Heat-Not-Burn Tobacco Cigarettes

The tobacco industry’s most recent response to the documented harms of cigarette smoking was to launch new heat-not-burn (HNB) tobacco cigarettes. Philip Morris International (PMI) created IQOS (I-Quit-Ordinary-Smoking): disposable tobacco sticks soaked in propylene glycol, which are inserted in a holder in the HNB cigarette. The tobacco is heated with an electric blade at 350°C. The cigarettes are marketed by PMI as a “revolutionary technology that heats tobacco without burning it, giving you the true taste of tobacco, with no smoke, no ash and less smell.” In many countries, laws that protect people from passive smoke only apply to smoked tobacco products. Philip Morris International claims that IQOS releases no smoke because the tobacco does not combust and the tobacco leaves are only heated not burned. However, there can be smoke without fire. The harmful components of tobacco cigarette smoke are products of incomplete combustion (pyrolysis) and the degradation of tobacco cigarettes through heat (thermogenic degradation). Complete combustion occurs at a high temperature (>1300°C), higher than the heat generated by smoking a tobacco cigarette (<800°C). Typical markers of pyrolysis and thermogenic degradation of tobacco cigarettes are acetaldehyde, an irritant carcinogenic volatile organic compound, benzo[a]pyrene, a carcinogenic polycyclic aromatic hydrocarbon, and carbon monoxide.To get more news about Heat not Burn tobacco products, you can visit hitaste.net official website.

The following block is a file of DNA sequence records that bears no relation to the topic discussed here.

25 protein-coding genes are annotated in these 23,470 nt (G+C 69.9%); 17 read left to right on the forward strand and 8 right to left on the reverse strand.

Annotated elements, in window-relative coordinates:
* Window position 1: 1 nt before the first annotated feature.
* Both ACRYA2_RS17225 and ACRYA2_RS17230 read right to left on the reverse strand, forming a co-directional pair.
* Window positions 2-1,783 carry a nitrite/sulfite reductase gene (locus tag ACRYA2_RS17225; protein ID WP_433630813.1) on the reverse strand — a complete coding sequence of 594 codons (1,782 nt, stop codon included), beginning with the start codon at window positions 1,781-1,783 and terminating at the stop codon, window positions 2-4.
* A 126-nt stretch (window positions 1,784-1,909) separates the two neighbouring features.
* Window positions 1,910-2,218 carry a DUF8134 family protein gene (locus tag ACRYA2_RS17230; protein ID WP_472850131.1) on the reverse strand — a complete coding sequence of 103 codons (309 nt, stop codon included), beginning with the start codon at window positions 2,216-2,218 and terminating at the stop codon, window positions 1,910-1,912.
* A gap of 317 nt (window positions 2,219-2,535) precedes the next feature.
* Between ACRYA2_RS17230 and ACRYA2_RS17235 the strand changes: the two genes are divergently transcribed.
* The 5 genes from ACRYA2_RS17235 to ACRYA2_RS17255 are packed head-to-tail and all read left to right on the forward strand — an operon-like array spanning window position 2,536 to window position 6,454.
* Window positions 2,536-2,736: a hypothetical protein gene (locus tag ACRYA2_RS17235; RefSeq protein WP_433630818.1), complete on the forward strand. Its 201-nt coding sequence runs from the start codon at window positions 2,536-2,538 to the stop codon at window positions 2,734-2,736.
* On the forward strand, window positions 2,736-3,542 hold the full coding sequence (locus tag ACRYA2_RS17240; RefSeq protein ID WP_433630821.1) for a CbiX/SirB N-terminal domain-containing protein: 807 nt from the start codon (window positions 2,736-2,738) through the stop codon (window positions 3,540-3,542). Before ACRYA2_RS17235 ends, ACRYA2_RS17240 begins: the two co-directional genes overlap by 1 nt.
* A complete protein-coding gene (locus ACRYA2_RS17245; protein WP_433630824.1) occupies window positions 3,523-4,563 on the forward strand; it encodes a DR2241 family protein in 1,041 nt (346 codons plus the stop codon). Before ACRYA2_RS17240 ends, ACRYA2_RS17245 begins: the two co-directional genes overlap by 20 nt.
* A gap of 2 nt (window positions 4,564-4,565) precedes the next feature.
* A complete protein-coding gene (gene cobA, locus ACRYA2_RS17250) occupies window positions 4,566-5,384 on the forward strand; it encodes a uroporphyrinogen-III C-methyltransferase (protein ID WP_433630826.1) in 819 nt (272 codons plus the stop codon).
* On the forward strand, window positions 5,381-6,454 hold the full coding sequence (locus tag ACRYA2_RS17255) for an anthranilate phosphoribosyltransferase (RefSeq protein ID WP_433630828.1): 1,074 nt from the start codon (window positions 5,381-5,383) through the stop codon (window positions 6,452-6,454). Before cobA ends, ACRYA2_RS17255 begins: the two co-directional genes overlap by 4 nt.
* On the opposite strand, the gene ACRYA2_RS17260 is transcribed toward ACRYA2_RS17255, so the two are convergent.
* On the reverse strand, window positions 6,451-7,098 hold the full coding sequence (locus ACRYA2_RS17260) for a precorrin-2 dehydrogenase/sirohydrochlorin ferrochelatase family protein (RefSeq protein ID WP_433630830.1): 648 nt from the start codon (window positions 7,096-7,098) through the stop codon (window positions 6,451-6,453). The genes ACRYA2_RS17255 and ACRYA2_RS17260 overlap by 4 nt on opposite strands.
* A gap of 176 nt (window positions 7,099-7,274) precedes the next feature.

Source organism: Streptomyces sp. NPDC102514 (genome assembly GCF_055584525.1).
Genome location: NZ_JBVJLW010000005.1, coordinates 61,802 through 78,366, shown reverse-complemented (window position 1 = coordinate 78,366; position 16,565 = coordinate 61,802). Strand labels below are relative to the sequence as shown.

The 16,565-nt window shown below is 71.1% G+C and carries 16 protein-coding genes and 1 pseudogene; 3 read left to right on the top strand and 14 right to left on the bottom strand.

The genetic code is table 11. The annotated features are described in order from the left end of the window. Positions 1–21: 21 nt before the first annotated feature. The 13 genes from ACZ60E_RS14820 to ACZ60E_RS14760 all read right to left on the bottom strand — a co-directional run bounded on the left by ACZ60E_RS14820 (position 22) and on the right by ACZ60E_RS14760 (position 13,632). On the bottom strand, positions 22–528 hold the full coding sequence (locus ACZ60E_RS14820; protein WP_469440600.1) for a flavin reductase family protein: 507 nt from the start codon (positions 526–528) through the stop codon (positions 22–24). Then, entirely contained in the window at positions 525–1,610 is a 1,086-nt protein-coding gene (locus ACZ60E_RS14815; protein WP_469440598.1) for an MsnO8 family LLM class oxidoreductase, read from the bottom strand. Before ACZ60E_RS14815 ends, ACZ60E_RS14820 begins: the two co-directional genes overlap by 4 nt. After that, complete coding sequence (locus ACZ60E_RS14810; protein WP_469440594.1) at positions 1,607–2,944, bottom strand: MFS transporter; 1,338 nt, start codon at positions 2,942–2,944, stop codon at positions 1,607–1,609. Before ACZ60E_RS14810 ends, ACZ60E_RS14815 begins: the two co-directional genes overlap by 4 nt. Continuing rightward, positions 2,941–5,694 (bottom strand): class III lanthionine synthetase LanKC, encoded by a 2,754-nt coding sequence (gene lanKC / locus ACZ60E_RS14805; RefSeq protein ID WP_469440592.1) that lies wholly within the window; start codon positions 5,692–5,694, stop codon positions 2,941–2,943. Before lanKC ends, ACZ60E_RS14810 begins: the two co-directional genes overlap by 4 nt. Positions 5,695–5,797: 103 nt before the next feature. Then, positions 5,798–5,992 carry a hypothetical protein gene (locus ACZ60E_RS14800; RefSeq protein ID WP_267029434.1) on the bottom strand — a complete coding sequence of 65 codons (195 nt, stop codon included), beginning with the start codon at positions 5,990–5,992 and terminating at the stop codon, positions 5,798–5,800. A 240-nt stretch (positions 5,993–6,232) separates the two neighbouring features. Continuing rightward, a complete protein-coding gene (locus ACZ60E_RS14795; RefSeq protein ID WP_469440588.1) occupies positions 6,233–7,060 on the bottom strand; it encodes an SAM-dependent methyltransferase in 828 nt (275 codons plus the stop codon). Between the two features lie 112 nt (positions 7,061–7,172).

Pilot programs for IQOS began in 2014 in Japan and in 2015 in Switzerland and Italy. An internet survey in Japan published in 2015 suggested that younger individuals (15 to 39 years of age) were more likely to use IQOS, as were former smokers and current smokers. Since 2016, a total of 19 countries have allowed the sale of IQOS cigarettes. In June 2016, data from PMI revealed that IQOS had captured 2.2% of the cigarette market in Japan. IQOS is not yet sold in the United States, but in December 2016, PMI submitted a modified risk tobacco product application to the US Food and Drug Administration. If successful, PMI will be less restricted in its marketing for the IQOS than for conventional tobacco cigarettes. Smokers and nonsmokers need accurate information about toxic compounds released in IQOS smoke. This information should come from sources independent of the tobacco industry, but the only analyses we found were from PMI and PMI competitors.